Thursday, December 23, 2010

Cookin' with Cory

What shall I do?  My stand mixer spun its last breath just as the newest batch of divinity was setting into its divine twirliness!  Oh dear, what ever shall I do?

Dun dun dun dahhh!  Cory to the rescue! 

They don't call 'em drillers for nothin', amirite?? 

Divinity for all and for all a good night.

Sunday, December 19, 2010


What do you get when you mix egg whites, corn syrup, sugar...

pecans and vanilla?

Divinity!  Mmmmm... sweet enough to strip paint, but yummy, promise!

What do you get when you melt butter, sugar....

and pistachios?

Pistachio brittle!

Leftover pecans?  Mix them with butter, sugar and spices, toast lightly...

and eat!

Yes, this has zero to do with adoption, but was sure a nice way to spend a morning.  Mmmmmmmmmmmm...............

Thursday, December 16, 2010

Ethical Adoptions in Ethiopia

On Dec. 6, the State Department issued this release regarding ethical adoptions in Ethiopia:

Adoption Processing at the U.S. Embassy in Addis Ababa

December 6, 2010
The Department of State continues to be concerned about reports highlighting adoption related fraud, malfeasance, and abuse in Ethiopia, and acknowledges the concerns expressed by families over the integrity of the adoption process.  The U.S. Embassy in Addis Ababa actively tracks all adoption visa cases, incorporating information provided by adoption agencies and the Government of Ethiopia, to ensure that the adoption process continues to operate transparently and ethically.

The Ethiopian government requires that adoptive parents must appear at the Ethiopian federal court hearing for their adoptive child in order for the adoption to be approved.  If there are two adoptive parents but only one parent can attend the hearing, special permission from the federal court must be obtained in advance,* and the attending parent must have a power of attorney from the other.  It generally takes three weeks or more after the court date for the adoption agency to obtain the documentation necessary for an immigrant visa application, including the adopted child’s birth certificate and Ethiopian passport.  Adoptive parents can expect to wait at least one month after the court hearing for a visa interview appointment.  

Adoptive parents should be aware that in all adoption visa cases worldwide, an I-604 investigation must be completed in connection with every I-600 application.  Depending on the circumstances of the case, this investigation may take several weeks or even months to complete.  Additional information may be required to determine the facts surrounding a child’s relinquishment or abandonment and whether a child meets the definition of an orphan under U.S. immigration law.   The Embassy strongly recommends that adoptive parents who return to the U.S. after the court hearing not travel again to Ethiopia for the immigrant visa process until they have confirmed with their adoption agency that the Embassy has scheduled a visa interview.  Those who plan to stay in Ethiopia between the court hearing and interview should obtain Ethiopian visas in advance of travel, and ensure the validity of their visas to avoid immigration proceedings and/or significant fines.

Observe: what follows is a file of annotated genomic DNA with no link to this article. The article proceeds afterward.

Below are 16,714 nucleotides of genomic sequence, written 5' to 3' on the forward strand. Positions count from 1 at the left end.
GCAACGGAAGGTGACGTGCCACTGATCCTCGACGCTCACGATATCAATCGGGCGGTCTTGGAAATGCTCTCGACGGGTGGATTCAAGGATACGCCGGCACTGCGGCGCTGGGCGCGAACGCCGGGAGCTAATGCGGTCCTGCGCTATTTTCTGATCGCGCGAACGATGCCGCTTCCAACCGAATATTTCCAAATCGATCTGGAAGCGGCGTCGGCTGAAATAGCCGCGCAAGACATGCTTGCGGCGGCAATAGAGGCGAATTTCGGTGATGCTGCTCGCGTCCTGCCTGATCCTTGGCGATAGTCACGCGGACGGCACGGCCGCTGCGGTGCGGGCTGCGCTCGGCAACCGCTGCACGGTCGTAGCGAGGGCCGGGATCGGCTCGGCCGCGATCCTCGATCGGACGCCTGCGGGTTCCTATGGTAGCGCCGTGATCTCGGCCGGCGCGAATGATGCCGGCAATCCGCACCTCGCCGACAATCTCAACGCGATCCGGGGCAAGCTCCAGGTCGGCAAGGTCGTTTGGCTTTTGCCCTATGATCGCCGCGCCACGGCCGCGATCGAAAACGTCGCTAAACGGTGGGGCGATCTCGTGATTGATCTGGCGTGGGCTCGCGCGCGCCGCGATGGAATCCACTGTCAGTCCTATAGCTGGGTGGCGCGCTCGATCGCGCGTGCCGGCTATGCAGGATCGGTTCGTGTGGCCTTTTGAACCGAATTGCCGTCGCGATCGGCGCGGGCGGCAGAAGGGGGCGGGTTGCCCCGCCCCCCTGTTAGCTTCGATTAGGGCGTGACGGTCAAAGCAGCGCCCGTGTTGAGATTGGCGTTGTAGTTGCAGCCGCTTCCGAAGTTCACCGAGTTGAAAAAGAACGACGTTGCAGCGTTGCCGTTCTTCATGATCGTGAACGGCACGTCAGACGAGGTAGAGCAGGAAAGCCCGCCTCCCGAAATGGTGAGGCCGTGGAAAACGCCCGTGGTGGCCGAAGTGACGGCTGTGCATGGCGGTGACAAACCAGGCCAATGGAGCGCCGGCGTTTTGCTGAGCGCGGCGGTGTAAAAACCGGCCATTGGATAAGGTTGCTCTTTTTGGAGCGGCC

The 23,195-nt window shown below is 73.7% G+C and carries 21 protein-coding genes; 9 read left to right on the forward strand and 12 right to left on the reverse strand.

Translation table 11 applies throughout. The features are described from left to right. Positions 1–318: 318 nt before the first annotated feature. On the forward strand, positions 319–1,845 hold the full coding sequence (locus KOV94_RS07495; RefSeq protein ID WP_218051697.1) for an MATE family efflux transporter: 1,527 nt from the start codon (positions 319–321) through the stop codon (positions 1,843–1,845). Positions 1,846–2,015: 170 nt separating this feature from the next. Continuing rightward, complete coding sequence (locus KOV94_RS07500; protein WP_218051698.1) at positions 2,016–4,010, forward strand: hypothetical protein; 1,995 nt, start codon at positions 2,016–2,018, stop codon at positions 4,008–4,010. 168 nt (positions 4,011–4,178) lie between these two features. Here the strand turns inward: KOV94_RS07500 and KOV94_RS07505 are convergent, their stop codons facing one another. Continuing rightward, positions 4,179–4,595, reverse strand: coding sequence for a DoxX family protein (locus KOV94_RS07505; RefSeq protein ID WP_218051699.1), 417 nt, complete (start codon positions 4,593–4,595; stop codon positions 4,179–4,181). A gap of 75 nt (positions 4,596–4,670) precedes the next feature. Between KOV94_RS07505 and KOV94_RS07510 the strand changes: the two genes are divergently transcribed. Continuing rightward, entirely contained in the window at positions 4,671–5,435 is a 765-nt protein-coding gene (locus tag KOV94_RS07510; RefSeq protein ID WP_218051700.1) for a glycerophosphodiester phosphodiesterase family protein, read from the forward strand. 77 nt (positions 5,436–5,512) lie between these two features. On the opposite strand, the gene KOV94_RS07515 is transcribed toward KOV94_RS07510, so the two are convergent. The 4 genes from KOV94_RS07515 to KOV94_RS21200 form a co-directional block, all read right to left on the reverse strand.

There's more to this notice, but the gist of it is that talks continue regarding the level of ethics in Ethiopian adoptions.  What does this mean for us?  Honestly, we don't actually know.  The unknowns in adoption are killers, but here are  the two main options:
1.  Adoptions continue as they are, with certain agencies/orphanages investigated.  These groups could lose their licenses to continue adoptions in Ethiopia.  We feel certain that our agency is doing everything above-board, so this is not a particular concern for us.
2.  Ethiopia adoptions authorities could decide to become Hague-certified.  This means that adoptions will be suspended for a period of time for the country and agencies to prove their ethical procedures, participate in training, etc.  This would be an excellent move for the kiddos in-country, as it is one more step on the way to making each and every adoption as ethical as possible.  Not sure what our next move would be if this happens--at this point, we do not have a back-up plan.
There is always the possibility of Ethiopia shutting down the program completely, but with ongoing talks and the opening up of additional orphanages to adoptions, it seems like the program will not be permanently closed at this time.  This is our hope.

Another article came out today, outlining additional ideas of the future of Ethiopian adoptions.  He actually refers to the process as the "baby pipeline"--yikes and dang.  I wish, very strongly wish, that some of these articles would include agencies that are doing the ethical thing every single time and families that will only accept (to the best of their abilities) ethical adoptions.  Adoptive parents never, ever want their child to question whether their adoption was legal and morally the right decision.